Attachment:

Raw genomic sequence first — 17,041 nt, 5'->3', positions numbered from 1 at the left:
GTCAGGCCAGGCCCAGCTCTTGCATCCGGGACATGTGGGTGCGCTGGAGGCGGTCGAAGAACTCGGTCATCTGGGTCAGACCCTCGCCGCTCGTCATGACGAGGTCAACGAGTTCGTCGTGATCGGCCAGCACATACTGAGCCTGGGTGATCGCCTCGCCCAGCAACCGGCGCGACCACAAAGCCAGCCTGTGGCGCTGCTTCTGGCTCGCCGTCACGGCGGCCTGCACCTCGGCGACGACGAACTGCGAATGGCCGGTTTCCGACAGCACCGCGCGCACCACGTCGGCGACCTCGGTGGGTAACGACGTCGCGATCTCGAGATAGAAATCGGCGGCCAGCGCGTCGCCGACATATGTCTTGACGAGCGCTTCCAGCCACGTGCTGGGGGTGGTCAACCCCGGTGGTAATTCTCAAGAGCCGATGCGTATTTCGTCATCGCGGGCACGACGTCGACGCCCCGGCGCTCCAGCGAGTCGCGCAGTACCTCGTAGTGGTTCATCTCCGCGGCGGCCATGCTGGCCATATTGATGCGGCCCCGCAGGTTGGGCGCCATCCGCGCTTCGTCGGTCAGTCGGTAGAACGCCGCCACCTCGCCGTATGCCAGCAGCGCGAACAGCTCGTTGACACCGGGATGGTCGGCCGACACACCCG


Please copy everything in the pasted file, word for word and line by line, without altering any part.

Raw genomic sequence first — 17,041 nt, 5'->3', positions numbered from 1 at the left:
GTCAGGCCAGGCCCAGCTCTTGCATCCGGGACATGTGGGTGCGCTGGAGGCGGTCGAAGAACTCGGTCATCTGGGTCAGACCCTCGCCGCTCGTCATGACGAGGTCAACGAGTTCGTCGTGATCGGCCAGCACATACTGAGCCTGGGTGATCGCCTCGCCCAGCAACCGGCGCGACCACAAAGCCAGCCTGTGGCGCTGCTTCTGGCTCGCCGTCACGGCGGCCTGCACCTCGGCGACGACGAACTGCGAATGGCCGGTTTCCGACAGCACCGCGCGCACCACGTCGGCGACCTCGGTGGGTAACGACGTCGCGATCTCGAGATAGAAATCGGCGGCCAGCGCGTCGCCGACATATGTCTTGACGAGCGCTTCCAGCCACGTGCTGGGGGTGGTCAACCCCGGTGGTAATTCTCAAGAGCCGATGCGTATTTCGTCATCGCGGGCACGACGTCGACGCCCCGGCGCTCCAGCGAGTCGCGCAGTACCTCGTAGTGGTTCATCTCCGCGGCGGCCATGCTGGCCATATTGATGCGGCCCCGCAGGTTGGGCGCCATCCGCGCTTCGTCGGTCAGTCGGTAGAACGCCGCCACCTCGCCGTATGCCAGCAGCGCGAACAGCTCGTTGACACCGGGATGGTCGGCCGACACACCCG